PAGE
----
"a. Defendants failed to disclose to Plaintiffs that the individual businessmen Buyers of the Property were not assuming the first mortgage loans at Chillicothe Federal Savings and Loan Association and Security Savings and Loan Association.

b. Defendants Walter F. Guigler and Russell V. Smith misrepresented to the Plaintiffs that the first mortgage loans at Chillicothe Federal Savings and Loan and Security Savings and Loan Association were being assumed by the individual businessmen buyers when, in fact, such loans were not being assumed by the Buyers."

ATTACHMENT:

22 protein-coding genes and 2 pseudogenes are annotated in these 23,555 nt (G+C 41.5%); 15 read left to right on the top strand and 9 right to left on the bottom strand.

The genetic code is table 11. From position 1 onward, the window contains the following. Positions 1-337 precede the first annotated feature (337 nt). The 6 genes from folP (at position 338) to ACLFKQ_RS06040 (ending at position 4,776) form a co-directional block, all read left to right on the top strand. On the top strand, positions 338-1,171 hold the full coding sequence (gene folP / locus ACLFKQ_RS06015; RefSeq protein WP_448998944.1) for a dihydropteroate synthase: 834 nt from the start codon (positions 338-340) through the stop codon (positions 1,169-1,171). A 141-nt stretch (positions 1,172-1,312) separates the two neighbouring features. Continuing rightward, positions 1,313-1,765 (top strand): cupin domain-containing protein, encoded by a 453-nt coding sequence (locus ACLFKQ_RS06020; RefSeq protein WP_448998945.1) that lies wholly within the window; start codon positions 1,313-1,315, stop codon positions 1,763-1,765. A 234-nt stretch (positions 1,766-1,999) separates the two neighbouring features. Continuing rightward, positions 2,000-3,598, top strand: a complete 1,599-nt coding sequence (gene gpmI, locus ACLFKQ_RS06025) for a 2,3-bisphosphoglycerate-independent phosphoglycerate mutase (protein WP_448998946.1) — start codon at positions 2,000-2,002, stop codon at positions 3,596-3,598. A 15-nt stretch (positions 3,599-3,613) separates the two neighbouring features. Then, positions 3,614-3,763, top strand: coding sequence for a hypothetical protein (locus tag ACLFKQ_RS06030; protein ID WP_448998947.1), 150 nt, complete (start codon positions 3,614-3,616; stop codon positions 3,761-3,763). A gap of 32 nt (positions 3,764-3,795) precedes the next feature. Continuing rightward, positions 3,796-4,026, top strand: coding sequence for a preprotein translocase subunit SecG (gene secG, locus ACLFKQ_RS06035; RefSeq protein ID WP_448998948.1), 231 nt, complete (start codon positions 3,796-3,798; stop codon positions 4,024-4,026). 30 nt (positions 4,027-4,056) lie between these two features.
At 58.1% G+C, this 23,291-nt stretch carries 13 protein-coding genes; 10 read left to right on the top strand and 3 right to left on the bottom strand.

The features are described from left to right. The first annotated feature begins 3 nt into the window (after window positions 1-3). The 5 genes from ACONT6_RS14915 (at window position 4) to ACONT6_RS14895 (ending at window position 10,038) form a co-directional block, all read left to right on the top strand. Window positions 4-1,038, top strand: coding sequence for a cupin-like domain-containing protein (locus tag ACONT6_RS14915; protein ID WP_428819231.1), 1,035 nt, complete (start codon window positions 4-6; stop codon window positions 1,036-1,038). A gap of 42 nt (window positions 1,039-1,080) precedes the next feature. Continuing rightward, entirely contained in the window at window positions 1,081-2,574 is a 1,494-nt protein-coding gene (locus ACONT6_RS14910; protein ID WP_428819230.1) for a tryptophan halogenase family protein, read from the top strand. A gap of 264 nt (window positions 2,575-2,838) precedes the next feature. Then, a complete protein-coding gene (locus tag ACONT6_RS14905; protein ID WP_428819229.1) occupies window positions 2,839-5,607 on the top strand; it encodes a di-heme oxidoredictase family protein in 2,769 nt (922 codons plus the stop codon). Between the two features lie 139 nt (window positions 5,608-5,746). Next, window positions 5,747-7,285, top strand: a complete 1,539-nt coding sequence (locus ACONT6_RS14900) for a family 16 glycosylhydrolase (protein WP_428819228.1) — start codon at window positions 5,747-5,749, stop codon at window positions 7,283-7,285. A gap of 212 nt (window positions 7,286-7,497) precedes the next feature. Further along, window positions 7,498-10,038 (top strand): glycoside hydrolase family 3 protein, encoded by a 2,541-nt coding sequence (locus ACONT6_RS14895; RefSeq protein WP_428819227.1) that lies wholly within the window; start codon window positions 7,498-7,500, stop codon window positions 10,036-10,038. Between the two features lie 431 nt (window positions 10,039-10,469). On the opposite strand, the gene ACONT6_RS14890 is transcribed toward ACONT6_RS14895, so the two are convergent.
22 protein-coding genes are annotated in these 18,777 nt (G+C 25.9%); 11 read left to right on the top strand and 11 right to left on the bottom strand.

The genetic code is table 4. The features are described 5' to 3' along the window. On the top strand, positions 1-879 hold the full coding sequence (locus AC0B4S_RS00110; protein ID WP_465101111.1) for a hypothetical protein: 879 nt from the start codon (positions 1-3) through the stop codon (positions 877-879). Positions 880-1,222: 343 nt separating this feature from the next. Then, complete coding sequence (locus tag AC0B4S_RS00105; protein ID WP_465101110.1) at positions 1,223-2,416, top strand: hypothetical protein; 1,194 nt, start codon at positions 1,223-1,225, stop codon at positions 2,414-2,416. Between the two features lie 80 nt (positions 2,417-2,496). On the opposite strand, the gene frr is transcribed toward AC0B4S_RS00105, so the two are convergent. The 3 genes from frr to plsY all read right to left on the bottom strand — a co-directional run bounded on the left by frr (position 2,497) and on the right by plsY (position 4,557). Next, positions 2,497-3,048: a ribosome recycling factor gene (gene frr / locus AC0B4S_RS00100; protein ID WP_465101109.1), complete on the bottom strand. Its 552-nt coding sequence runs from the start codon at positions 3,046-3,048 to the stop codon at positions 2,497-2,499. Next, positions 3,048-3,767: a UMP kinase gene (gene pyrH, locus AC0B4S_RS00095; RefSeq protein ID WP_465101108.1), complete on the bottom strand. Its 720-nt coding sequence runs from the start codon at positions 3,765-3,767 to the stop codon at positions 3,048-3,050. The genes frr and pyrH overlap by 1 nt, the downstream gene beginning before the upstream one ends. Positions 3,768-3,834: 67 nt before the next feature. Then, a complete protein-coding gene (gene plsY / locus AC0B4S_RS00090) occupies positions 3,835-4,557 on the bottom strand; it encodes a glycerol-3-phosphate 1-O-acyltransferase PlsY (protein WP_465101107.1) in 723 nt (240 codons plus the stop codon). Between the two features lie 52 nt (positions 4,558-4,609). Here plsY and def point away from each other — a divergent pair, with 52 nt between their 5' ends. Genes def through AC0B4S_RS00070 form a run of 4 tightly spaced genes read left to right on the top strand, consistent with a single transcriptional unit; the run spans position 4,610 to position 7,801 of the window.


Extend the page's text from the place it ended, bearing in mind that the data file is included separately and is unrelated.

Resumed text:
We note that the only difference between subparagraphs (a) and (b) is that the latter includes the conclusory allegation of active misrepresentation and further limits the charge to defendants Guigler and Smith. It is clear that plaintiffs do not seek recovery for any damages resulting from the nonperformance of contractual obligations. To the contrary, plaintiffs are asserting a breach of an implied fiduciary duty based on defendants' failure to disclose that the buyers chose not to assume the mortgages. However, the alleged agreement providing the buyers with a right to assume the mortgages was oral and never reduced to writing or made a part of the real estate listing agreement. Consequently, plaintiffs claim is not itself an action on a written contract, but is collateral to the contract. Although a written contract may have given birth to a duty to disclose, that fact alone is not dispositive. As seen in other contexts, although a cause of action's lineage may be traced to a writing does not necessarily mean that section 13-206 is implicated.